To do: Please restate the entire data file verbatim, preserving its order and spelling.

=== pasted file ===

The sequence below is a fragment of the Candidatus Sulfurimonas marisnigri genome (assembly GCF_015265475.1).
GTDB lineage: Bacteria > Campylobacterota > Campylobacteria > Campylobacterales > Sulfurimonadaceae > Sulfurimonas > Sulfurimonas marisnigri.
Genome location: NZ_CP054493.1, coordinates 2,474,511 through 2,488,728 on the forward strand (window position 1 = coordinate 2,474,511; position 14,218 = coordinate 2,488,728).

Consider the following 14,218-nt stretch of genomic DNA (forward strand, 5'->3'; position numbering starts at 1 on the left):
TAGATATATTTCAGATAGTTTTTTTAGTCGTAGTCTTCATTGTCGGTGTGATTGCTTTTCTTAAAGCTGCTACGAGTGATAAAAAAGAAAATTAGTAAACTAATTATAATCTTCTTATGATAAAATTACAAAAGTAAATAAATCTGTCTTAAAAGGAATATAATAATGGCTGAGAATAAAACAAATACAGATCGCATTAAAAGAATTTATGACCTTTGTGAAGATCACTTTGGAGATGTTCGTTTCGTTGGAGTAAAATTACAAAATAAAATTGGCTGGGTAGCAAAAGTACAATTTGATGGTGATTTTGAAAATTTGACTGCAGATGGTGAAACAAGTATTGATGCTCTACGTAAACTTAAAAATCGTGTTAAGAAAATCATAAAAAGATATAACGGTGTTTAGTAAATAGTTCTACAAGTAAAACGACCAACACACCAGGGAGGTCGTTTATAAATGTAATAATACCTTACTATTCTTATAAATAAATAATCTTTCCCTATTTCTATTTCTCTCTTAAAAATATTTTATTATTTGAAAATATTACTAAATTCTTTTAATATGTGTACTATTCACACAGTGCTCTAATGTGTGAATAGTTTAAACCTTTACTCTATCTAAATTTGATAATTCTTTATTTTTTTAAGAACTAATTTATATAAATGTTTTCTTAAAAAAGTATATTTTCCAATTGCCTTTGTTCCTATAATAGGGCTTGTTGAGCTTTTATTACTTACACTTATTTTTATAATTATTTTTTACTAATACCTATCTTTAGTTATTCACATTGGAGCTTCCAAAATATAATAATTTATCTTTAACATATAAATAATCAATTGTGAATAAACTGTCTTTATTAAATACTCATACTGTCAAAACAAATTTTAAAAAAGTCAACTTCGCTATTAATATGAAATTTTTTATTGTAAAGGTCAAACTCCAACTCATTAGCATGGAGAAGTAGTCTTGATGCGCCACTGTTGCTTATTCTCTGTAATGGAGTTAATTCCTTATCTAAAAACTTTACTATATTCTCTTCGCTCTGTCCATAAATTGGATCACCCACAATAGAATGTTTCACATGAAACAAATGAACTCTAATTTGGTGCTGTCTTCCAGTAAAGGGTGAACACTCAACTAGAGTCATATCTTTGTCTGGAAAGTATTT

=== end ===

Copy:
The sequence below is a fragment of the Candidatus Sulfurimonas marisnigri genome (assembly GCF_015265475.1).
GTDB lineage: Bacteria > Campylobacterota > Campylobacteria > Campylobacterales > Sulfurimonadaceae > Sulfurimonas > Sulfurimonas marisnigri.
Genome location: NZ_CP054493.1, coordinates 2,474,511 through 2,488,728 on the forward strand (window position 1 = coordinate 2,474,511; position 14,218 = coordinate 2,488,728).

Consider the following 14,218-nt stretch of genomic DNA (forward strand, 5'->3'; position numbering starts at 1 on the left):
TAGATATATTTCAGATAGTTTTTTTAGTCGTAGTCTTCATTGTCGGTGTGATTGCTTTTCTTAAAGCTGCTACGAGTGATAAAAAAGAAAATTAGTAAACTAATTATAATCTTCTTATGATAAAATTACAAAAGTAAATAAATCTGTCTTAAAAGGAATATAATAATGGCTGAGAATAAAACAAATACAGATCGCATTAAAAGAATTTATGACCTTTGTGAAGATCACTTTGGAGATGTTCGTTTCGTTGGAGTAAAATTACAAAATAAAATTGGCTGGGTAGCAAAAGTACAATTTGATGGTGATTTTGAAAATTTGACTGCAGATGGTGAAACAAGTATTGATGCTCTACGTAAACTTAAAAATCGTGTTAAGAAAATCATAAAAAGATATAACGGTGTTTAGTAAATAGTTCTACAAGTAAAACGACCAACACACCAGGGAGGTCGTTTATAAATGTAATAATACCTTACTATTCTTATAAATAAATAATCTTTCCCTATTTCTATTTCTCTCTTAAAAATATTTTATTATTTGAAAATATTACTAAATTCTTTTAATATGTGTACTATTCACACAGTGCTCTAATGTGTGAATAGTTTAAACCTTTACTCTATCTAAATTTGATAATTCTTTATTTTTTTAAGAACTAATTTATATAAATGTTTTCTTAAAAAAGTATATTTTCCAATTGCCTTTGTTCCTATAATAGGGCTTGTTGAGCTTTTATTACTTACACTTATTTTTATAATTATTTTTTACTAATACCTATCTTTAGTTATTCACATTGGAGCTTCCAAAATATAATAATTTATCTTTAACATATAAATAATCAATTGTGAATAAACTGTCTTTATTAAATACTCATACTGTCAAAACAAATTTTAAAAAAGTCAACTTCGCTATTAATATGAAATTTTTTATTGTAAAGGTCAAACTCCAACTCATTAGCATGGAGAAGTAGTCTTGATGCGCCACTGTTGCTTATTCTCTGTAATGGAGTTAATTCCTTATCTAAAAACTTTACTATATTCTCTTCGCTCTGTCCATAAATTGGATCACCCACAATAGAATGTTTCACATGAAACAAATGAACTCTAATTTGGTGCTGTCTTCCAGTAAAGGGTGAACACTCAACTAGAGTCATATCTTTGTCTGGAAAGTATTT